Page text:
Herb: Wu Jia Pi

Latin name: Eleutherococcus gracylistylus

Synonyms: Acanthopanax gracylistylus

Family: Araliaceae (Ginseng Family)

Medicinal use of Wu Jia Pi:

The leafy shoots are tonic and are also believed to alleviate internal injuries by dispelling blood. The root bark is antibacterial, antirheumatic and diuretic. It is used in the treatment of arthritis, backache and a host of other ailments. A medicinal wine made from it is commonly on sale in China. A decoction of the stem bark or the roots is used in the treatment of rheumatoid arthritis, aches and pains in the back and legs, open sores on the scrotum, beriberi and traumatic injuries. The plant is aphrodisiac, nutritive and tonic.

Description of the plant:


3 m
(9 3/4 foot)


Habitat of the herb:

Wasted slopes or shrub thickets.

Edible parts of Wu Jia Pi:

Flowers. No more details are given.

Propagation of the herb:

Seed - best sown as soon as it is ripe in the autumn in a cold frame. It can be slow to germinate. Stored seed requires 6 months warm followed by 3 months cold stratification and can be very slow to germinate. Prick out the seedlings into individual pots when they are large enough to handle and grow them on in light shade in a cold frame or greenhouse for at least the first winter. Plant out in late spring or early summer. Cuttings of half-ripe wood, July/August in a frame. Cuttings of ripe wood of the current season's growth, 15 - 30cm long in a cold frame. Root cuttings in late winter. Division of suckers in the dormant season.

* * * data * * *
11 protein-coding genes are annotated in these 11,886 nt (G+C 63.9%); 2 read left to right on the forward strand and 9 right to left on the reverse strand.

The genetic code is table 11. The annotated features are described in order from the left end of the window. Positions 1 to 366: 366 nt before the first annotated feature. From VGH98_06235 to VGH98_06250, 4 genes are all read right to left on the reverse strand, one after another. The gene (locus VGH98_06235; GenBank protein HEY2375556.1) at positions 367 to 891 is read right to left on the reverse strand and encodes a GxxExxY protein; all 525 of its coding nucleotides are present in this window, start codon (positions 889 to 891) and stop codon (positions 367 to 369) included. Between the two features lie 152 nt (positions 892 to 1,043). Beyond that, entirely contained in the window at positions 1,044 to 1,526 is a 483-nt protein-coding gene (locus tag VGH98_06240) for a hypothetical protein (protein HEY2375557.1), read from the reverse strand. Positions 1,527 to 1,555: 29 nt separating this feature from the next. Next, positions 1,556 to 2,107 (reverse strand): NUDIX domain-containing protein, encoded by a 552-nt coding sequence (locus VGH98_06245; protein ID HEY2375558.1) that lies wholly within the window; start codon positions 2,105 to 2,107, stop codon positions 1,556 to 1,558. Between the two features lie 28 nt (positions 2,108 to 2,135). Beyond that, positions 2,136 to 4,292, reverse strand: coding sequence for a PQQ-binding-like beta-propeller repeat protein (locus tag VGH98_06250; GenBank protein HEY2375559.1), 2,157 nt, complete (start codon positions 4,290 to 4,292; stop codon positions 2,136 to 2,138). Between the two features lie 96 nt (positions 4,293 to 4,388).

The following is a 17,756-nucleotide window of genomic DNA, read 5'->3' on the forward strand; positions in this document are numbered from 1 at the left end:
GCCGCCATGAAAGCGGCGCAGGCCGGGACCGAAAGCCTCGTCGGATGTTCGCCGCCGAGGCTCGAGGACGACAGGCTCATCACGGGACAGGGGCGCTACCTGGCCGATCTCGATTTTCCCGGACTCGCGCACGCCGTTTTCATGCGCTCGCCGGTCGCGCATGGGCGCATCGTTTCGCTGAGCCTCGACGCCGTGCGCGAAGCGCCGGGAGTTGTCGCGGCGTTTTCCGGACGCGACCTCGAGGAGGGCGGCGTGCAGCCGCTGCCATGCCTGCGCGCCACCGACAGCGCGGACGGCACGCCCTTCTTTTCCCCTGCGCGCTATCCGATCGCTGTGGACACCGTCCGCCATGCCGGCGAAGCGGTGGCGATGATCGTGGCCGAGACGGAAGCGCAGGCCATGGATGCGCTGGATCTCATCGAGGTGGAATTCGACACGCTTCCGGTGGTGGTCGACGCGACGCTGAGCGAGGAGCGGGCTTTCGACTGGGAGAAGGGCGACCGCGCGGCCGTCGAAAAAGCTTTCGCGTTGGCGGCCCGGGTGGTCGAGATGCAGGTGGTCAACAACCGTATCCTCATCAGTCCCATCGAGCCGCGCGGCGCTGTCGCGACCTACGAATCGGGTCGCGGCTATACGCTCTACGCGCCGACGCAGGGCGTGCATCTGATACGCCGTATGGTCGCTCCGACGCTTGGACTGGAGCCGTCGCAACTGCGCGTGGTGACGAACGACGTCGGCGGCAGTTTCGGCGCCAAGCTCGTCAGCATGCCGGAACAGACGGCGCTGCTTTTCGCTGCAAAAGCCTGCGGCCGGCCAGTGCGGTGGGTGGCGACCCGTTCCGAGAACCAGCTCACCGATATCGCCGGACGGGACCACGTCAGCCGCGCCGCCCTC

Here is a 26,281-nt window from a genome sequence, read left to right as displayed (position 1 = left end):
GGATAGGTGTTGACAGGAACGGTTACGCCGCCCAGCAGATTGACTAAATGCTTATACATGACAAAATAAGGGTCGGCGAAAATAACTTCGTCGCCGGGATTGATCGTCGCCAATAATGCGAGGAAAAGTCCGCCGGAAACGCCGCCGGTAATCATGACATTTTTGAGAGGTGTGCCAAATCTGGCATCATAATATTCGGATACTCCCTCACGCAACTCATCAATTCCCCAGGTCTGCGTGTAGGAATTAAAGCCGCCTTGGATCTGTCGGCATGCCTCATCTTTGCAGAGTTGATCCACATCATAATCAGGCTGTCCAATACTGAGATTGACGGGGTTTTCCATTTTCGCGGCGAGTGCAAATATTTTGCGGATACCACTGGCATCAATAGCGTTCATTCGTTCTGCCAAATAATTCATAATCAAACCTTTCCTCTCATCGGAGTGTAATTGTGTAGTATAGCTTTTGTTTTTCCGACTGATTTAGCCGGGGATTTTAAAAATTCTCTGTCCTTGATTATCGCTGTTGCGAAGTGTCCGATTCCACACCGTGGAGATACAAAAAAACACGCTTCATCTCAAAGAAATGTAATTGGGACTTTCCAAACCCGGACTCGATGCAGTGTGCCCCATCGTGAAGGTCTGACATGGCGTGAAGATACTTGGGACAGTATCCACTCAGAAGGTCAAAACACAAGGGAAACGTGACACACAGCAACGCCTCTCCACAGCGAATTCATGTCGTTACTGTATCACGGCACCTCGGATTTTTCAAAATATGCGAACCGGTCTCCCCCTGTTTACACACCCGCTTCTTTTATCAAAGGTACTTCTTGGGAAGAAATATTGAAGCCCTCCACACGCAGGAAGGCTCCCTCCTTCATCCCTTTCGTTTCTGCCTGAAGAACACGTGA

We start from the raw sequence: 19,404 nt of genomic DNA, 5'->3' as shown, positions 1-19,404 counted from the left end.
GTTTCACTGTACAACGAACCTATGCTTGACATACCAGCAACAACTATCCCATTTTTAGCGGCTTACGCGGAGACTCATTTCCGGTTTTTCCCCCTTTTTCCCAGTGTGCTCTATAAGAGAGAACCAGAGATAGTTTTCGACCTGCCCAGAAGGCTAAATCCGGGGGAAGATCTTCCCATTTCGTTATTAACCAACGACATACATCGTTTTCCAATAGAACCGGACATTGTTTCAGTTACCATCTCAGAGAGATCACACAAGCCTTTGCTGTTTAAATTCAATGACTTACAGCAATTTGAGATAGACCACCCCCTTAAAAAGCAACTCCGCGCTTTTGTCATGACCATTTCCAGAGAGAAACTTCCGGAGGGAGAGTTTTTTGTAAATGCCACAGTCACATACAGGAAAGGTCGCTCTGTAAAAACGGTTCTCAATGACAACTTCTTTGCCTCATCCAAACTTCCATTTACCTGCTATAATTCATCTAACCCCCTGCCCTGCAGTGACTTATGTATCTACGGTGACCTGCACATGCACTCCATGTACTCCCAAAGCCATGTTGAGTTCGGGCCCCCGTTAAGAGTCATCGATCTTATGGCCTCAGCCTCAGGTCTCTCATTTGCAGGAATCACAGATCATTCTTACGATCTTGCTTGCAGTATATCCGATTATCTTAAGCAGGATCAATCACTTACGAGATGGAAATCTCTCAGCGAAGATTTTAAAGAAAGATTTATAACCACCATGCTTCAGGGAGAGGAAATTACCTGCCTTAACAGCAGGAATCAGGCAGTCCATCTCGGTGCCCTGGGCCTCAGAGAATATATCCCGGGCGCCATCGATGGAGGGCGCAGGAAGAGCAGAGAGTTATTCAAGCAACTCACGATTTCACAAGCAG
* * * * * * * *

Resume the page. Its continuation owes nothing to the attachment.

Cultivation of Wu Jia Pi:

Wasted slopes or shrub thickets.

Known hazards of Eleutherococcus gracylistylus:

None known

Plant information taken from the Plants For A Future.